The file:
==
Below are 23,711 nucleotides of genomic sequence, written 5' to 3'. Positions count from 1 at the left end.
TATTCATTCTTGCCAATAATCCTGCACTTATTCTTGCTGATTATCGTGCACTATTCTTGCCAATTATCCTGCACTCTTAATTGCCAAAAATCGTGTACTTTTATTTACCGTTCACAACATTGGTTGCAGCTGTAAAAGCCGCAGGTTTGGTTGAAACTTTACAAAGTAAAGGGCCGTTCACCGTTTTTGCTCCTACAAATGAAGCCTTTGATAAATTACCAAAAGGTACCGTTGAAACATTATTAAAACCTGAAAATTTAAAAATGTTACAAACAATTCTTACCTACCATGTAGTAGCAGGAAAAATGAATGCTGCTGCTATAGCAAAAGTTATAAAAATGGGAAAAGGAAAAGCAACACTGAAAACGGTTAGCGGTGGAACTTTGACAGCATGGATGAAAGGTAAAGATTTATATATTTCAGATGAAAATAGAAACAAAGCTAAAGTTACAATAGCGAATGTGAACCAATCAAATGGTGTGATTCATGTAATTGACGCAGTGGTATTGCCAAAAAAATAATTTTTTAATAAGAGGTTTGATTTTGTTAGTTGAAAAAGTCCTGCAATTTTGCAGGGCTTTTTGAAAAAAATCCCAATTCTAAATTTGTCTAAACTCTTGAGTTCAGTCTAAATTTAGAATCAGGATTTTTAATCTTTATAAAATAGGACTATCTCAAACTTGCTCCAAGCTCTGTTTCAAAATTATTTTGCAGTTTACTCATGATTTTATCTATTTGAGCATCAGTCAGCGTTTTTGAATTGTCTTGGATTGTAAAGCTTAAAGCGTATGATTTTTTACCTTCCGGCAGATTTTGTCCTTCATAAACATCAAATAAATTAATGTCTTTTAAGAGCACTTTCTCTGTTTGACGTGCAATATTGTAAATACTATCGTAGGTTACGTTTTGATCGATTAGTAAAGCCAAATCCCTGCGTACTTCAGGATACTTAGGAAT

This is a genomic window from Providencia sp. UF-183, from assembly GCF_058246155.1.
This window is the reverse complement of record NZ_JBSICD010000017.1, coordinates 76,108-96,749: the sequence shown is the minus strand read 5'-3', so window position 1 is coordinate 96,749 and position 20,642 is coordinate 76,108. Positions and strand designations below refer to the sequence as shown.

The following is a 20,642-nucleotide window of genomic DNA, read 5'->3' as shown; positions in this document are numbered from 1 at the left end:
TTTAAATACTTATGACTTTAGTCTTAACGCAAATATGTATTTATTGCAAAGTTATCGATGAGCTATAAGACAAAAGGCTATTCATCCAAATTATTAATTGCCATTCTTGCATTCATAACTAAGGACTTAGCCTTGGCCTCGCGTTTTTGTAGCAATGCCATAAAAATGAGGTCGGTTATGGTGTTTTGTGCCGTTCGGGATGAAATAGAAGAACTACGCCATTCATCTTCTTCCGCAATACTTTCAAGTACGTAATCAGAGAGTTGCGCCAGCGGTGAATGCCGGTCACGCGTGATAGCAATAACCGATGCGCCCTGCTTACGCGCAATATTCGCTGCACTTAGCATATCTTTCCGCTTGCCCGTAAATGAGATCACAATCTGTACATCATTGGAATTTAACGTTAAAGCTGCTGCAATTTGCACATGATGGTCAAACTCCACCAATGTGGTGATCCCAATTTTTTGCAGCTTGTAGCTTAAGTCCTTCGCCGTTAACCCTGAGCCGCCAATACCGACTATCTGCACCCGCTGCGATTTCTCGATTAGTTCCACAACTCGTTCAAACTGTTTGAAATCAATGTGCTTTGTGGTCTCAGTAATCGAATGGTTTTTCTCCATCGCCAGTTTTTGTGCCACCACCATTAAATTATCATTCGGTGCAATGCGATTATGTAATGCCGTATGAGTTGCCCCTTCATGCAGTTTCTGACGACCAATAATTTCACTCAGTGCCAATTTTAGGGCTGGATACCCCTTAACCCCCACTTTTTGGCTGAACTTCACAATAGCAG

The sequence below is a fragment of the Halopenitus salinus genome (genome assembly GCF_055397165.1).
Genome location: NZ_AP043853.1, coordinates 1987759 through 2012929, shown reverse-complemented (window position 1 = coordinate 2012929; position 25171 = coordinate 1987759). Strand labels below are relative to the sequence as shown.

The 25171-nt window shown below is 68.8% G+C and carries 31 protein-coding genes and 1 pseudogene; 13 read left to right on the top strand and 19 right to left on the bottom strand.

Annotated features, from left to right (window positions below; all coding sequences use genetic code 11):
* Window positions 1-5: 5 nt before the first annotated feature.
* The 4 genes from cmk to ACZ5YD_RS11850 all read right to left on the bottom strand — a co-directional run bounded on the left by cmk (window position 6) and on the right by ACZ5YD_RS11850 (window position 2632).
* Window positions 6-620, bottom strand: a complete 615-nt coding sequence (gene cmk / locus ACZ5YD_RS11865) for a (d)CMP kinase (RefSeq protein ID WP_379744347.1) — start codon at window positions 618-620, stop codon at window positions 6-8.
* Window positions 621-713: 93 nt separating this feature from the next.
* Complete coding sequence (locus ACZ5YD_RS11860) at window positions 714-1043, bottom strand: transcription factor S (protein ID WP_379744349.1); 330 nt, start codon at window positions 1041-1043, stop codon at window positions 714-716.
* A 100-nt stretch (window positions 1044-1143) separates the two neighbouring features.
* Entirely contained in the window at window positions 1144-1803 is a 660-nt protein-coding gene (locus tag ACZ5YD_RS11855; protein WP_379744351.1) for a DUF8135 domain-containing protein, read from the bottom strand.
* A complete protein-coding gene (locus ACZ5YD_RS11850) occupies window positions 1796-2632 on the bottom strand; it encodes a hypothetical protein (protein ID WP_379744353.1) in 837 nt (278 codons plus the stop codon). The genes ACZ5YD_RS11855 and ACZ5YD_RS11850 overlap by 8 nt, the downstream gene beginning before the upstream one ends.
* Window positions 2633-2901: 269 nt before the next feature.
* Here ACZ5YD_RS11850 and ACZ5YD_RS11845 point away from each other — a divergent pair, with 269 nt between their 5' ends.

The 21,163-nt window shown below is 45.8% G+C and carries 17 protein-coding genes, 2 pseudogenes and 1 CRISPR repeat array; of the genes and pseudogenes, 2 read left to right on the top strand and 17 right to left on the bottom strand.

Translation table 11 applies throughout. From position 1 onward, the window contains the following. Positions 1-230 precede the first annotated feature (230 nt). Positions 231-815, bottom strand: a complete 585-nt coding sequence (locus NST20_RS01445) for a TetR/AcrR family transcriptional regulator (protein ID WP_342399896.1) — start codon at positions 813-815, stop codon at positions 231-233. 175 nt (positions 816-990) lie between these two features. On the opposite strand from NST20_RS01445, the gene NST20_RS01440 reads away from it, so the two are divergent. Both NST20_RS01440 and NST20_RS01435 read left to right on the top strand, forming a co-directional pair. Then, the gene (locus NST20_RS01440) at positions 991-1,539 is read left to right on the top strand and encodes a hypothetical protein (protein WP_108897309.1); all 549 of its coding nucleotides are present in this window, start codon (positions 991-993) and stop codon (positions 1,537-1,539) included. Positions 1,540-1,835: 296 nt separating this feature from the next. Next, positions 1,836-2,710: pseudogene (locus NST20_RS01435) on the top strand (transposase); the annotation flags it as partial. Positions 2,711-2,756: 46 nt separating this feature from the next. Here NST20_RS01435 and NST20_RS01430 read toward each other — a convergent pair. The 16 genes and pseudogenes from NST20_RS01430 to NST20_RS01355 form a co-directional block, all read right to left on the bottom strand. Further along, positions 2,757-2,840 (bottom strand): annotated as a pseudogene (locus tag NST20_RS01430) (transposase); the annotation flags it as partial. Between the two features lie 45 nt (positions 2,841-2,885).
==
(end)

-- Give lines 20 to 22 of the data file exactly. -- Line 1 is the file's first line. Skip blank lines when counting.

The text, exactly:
* Here ACZ5YD_RS11850 and ACZ5YD_RS11845 point away from each other — a divergent pair, with 269 nt between their 5' ends.

The 21,163-nt window shown below is 45.8% G+C and carries 17 protein-coding genes, 2 pseudogenes and 1 CRISPR repeat array; of the genes and pseudogenes, 2 read left to right on the top strand and 17 right to left on the bottom strand.

Translation table 11 applies throughout. From position 1 onward, the window contains the following. Positions 1-230 precede the first annotated feature (230 nt). Positions 231-815, bottom strand: a complete 585-nt coding sequence (locus NST20_RS01445) for a TetR/AcrR family transcriptional regulator (protein ID WP_342399896.1) — start codon at positions 813-815, stop codon at positions 231-233. 175 nt (positions 816-990) lie between these two features. On the opposite strand from NST20_RS01445, the gene NST20_RS01440 reads away from it, so the two are divergent. Both NST20_RS01440 and NST20_RS01435 read left to right on the top strand, forming a co-directional pair. Then, the gene (locus NST20_RS01440) at positions 991-1,539 is read left to right on the top strand and encodes a hypothetical protein (protein WP_108897309.1); all 549 of its coding nucleotides are present in this window, start codon (positions 991-993) and stop codon (positions 1,537-1,539) included. Positions 1,540-1,835: 296 nt separating this feature from the next. Next, positions 1,836-2,710: pseudogene (locus NST20_RS01435) on the top strand (transposase); the annotation flags it as partial. Positions 2,711-2,756: 46 nt separating this feature from the next. Here NST20_RS01435 and NST20_RS01430 read toward each other — a convergent pair. The 16 genes and pseudogenes from NST20_RS01430 to NST20_RS01355 form a co-directional block, all read right to left on the bottom strand. Further along, positions 2,757-2,840 (bottom strand): annotated as a pseudogene (locus tag NST20_RS01430) (transposase); the annotation flags it as partial. Between the two features lie 45 nt (positions 2,841-2,885).